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Waking a Napping Baby During Growth Spurts

by Rose Welton, studioD

Your baby grows rapidly during the first year of life. Since he is unable to use words to tell you exactly what he needs, it can be confusing trying to figure out if all of his nutritional and sleep needs are being met. Your baby quickly learns to rely on using his own cues to let you know what he needs. Outside of the first few weeks after birth, you likely do not need to wake your baby from naps, even during growth spurts.


According to Elizabeth LaFleur, a registered nurse, you might need to wake your baby from naps that last more than four hours during the first few weeks of life. During this time, your baby is experiencing a significant growth spurt as she works to put back on the weight that she lost immediately following delivery, so it’s important that she eat every few hours and have a total of eight to 12 feedings a day. Once your baby is steadily gaining weight and reaching developmental milestones, it’s OK to let her sleep as often as she needs, even during other periods of rapid growth.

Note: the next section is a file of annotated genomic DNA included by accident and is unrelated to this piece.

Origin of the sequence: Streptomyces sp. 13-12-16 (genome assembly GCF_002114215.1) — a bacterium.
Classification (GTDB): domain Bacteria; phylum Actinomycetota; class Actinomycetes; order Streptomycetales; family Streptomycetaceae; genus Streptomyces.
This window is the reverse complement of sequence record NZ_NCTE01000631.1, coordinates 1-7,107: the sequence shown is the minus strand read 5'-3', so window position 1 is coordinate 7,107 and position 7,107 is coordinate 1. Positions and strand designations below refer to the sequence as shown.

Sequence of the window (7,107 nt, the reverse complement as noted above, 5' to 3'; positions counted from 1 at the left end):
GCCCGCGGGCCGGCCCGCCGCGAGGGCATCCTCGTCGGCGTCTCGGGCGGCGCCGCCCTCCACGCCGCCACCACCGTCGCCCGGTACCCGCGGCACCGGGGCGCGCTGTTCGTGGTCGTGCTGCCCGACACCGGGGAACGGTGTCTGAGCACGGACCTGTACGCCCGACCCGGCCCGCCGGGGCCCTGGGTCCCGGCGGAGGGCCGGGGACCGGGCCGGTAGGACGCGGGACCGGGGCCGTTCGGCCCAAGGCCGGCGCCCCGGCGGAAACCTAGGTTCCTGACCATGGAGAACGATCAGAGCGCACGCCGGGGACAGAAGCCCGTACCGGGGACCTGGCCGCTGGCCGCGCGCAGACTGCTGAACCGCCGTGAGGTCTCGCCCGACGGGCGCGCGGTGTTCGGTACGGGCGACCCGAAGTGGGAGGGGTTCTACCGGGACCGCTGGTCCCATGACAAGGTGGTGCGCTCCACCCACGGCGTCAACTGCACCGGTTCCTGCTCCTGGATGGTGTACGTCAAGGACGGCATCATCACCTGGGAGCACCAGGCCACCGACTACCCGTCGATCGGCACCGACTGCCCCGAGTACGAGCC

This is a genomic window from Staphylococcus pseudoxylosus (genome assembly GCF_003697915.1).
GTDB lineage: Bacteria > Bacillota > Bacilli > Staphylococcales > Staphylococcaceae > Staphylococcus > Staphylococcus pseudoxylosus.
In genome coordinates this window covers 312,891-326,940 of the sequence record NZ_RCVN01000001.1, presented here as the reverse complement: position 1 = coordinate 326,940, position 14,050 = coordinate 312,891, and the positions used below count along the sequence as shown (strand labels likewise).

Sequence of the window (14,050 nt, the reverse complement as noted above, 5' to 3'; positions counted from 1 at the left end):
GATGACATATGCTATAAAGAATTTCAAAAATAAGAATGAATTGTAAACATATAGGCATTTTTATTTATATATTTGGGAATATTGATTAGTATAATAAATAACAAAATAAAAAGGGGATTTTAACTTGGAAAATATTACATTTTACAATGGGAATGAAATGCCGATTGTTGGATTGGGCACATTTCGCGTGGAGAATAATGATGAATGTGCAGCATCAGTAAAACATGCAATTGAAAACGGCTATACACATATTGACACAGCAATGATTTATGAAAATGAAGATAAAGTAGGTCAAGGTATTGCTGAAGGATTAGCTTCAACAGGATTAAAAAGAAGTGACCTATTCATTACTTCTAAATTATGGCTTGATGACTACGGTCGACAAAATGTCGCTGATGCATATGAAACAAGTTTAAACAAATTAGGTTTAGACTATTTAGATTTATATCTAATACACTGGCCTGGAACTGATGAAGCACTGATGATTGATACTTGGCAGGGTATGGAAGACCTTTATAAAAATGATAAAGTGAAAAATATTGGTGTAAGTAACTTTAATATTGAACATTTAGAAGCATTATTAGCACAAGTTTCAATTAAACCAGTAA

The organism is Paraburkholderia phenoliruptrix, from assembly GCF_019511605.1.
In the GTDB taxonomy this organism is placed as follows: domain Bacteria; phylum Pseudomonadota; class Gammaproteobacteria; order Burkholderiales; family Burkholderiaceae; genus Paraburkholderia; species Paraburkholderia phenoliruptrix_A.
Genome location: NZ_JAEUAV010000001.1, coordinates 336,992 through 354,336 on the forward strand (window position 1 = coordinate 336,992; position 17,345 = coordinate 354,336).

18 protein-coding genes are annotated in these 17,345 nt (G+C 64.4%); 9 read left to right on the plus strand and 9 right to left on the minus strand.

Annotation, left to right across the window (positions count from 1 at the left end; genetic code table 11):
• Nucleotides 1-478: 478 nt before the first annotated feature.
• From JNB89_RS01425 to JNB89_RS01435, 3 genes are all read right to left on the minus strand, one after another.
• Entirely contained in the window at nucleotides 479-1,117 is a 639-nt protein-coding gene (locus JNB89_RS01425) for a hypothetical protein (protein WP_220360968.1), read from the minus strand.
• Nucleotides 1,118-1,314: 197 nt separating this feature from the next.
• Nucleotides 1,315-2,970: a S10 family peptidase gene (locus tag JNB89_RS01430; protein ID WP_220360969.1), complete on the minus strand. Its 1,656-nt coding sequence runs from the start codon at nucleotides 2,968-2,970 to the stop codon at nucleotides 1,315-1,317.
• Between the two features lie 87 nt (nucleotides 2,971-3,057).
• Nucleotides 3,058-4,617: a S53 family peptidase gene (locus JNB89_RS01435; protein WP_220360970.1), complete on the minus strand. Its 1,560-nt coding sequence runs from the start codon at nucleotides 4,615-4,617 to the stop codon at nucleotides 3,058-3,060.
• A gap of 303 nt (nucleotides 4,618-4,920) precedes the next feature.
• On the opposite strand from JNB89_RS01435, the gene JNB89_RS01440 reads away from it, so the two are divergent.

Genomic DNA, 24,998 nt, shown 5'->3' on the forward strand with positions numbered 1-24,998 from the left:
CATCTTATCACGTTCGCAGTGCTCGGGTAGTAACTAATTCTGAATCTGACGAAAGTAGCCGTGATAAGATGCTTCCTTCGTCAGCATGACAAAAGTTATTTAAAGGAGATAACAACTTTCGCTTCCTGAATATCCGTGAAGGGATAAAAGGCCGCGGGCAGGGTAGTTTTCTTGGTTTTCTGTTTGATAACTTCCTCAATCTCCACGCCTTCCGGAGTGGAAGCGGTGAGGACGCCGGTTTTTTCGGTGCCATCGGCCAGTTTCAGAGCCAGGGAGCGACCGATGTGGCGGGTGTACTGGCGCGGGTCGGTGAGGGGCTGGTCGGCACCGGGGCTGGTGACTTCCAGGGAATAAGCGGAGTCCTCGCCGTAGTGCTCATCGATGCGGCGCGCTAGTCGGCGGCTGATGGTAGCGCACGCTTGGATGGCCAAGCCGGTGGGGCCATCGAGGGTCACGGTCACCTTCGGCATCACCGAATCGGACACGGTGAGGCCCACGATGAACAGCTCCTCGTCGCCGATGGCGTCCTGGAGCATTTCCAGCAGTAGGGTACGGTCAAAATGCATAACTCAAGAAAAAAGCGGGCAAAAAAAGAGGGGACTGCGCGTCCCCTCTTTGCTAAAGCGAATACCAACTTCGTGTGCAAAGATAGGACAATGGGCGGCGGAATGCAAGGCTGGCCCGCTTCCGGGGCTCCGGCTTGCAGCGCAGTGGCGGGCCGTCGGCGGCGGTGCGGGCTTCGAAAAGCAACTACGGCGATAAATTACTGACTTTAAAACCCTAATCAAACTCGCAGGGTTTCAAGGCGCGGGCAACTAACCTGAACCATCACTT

Just like nourishment, sleeping is also necessary during growth spurts. KidsHealth.org indicates that your baby needs around 16 to 20 hours of sleep a day during the first six months. At around 4 months of age, his naps will become more regular and will occur two to three times a day. From 6 to 12 months, he will sleep about 11 hours at night and have a few naps that total three to four hours a day. Naps give your baby the energy that he needs to observe and explore his environment. If you consistently wake him from his naps unnecessarily, he will miss out on the sleep he needs for growth and development.


As your baby gets older, you can expect her to gradually begin eating more at each feeding and spacing her feedings farther apart. According to KidsHealth.org, wetting four to six diapers a day is a sign that your baby is getting enough to eat. Typically, you can expect her to sleep when she needs to and wake up on her own if she is hungry, even in growth spurts.


Keep in mind that each baby is different and has different needs. For example, if your baby was born prematurely, he might need to be woken to eat for a longer period of time after birth than most babies in an attempt to help him gain weight. Your baby’s doctor will help you determine if your baby’s weight gain is normal and whether you need to wake him from naps to eat.

About the Author

Rose Welton is a journalism major and a freelance writer. Her education is focused on nutrition and early childhood studies, making her an expert when it comes to writing about health and children's growth and development. She has written numerous articles and blog posts on various topics for online publications and has also worked on an Internet news team.

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